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See detailEvaluation results of ECHAM-HAMMOZ
Schultz, Martin; Taraborrelli, Domenico; Franco, Bruno ULg et al

Conference (2016, March 16)

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See detailReversal of Long-Term Trends in Ethane Identified from the Global Atmosphere Watch Reactive Gases Measurement Network
Helmig, Detlev; Buchmann, Brigitte; Carpenter, Lucy et al

Poster (2016, March 02)

Reactive gases play an important role in climate and air pollution issues. They control the self-cleansing capability of the troposphere, contribute to air pollution and acid deposition, regulate the ... [more ▼]

Reactive gases play an important role in climate and air pollution issues. They control the self-cleansing capability of the troposphere, contribute to air pollution and acid deposition, regulate the lifetimes and provide tracers for deciphering sources and sinks for greenhouse gases. Within GAW, the focus is placed on long-term, high-quality observations of ozone (O3), carbon monoxide (CO), volatile organic compounds (VOC), nitrogen oxides (NOx), and sulfur dioxide (SO2). More than 100 stations worldwide carry out reactive gases measurements with data reported to two World Data Centers. The reactive gases program in GAW cooperates The WMO GAW Reactive Gases Program with regional networks and other global monitoring initiatives in order to attain a complete picture of the tropospheric chemical composition. Observations are being made by in-situ monitoring, measurements from commercial routine air-crafts (e.g. IAGOS), column observations, and from flask sampling networks. Quality control and coordination of measurements between participating stations are a primary emphasis. GAW reactive gases data in rapid delivery mode are used to evaluate operational atmospheric composition forecasts in the EU Copernicus Atmospheric Monitoring Service. Oversight of the program is provided by GAW-WMO coordinated Reactive Gases Scientific Advisory Committee (RG-SAG). [less ▲]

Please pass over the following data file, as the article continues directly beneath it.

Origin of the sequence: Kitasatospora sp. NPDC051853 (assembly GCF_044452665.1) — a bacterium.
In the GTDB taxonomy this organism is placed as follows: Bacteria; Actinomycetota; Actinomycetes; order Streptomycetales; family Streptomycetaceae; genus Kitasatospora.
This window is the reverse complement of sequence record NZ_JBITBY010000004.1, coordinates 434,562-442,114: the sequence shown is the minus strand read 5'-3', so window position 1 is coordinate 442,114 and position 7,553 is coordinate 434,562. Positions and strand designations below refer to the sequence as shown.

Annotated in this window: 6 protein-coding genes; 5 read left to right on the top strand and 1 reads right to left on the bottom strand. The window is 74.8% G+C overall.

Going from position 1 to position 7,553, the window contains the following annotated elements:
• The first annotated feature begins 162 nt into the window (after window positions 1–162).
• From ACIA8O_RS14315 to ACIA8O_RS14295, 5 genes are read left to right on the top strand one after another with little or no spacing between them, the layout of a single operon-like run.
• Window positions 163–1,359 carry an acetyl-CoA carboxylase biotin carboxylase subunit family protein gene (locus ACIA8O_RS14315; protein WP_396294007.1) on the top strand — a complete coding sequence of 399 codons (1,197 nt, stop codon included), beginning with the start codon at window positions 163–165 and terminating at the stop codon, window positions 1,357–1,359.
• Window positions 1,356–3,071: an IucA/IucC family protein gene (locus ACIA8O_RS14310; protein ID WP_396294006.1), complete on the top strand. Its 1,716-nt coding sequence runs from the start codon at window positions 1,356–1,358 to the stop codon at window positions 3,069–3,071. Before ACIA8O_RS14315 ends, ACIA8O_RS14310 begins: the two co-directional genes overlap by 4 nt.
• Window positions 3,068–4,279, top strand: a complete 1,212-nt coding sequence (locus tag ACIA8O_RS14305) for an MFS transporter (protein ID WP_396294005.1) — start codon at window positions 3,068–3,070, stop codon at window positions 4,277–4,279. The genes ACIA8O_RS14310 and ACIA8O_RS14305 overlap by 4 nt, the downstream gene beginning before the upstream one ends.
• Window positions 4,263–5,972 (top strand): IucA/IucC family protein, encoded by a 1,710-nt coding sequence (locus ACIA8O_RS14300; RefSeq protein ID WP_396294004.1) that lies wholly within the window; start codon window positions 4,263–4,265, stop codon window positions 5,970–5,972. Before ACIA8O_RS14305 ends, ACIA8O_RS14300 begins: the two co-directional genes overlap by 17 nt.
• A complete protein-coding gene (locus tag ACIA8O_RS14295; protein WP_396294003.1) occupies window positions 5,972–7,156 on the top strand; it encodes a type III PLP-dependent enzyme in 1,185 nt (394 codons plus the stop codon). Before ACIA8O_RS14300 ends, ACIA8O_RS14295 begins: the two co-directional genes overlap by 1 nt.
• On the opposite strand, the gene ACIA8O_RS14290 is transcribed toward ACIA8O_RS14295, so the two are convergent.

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See detailThe global chemistry climate model ECHAM6-HAMMOZ
Schultz, Martin G.; Franco, Bruno ULg; Kaffashzadeh, Najmeh et al

Poster (2016, February 02)

Atmospheric composition of short-lived gases and aerosols is an important component of the global climate system. Complex processes from emissions, transport, and chemical reactions to heterogeneous loss ... [more ▼]

Atmospheric composition of short-lived gases and aerosols is an important component of the global climate system. Complex processes from emissions, transport, and chemical reactions to heterogeneous loss processes and radiation interactions need to be implemented in climate models to reach an adequate understanding of the role of short-lived climate forcers on the climate system and to allow the assessment of climate impacts on the regional scale. With ECHAM6-HAMMOZ we have developed a comprehensive model of tropospheric and stratospheric aerosols and gas-phase chemistry which is now running successfully on the Jülich supercomputer JURECA. [less ▲]

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See detailINVESTIGATING MODEL DEFICIENCIES IN THE GLOBAL BUDGET OF ETHANE
Tzompa-Sosa, Z. A.; Keller, C. A.; Turner, A. J. et al

Poster (2015, December 14)

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See detailNonparametric estimation and bootstrap inference on recent trends in atmospheric ethane
Friedrich, Marina; Reuvers, H.; Smeekes, S. et al

Conference (2015, December 12)

Ethane is the most abundant non-methane hydrocarbon in the Earth's atmosphere and an important precursor of tropospheric ozone. Its monitoring is therefore crucial for the characterization of air quality ... [more ▼]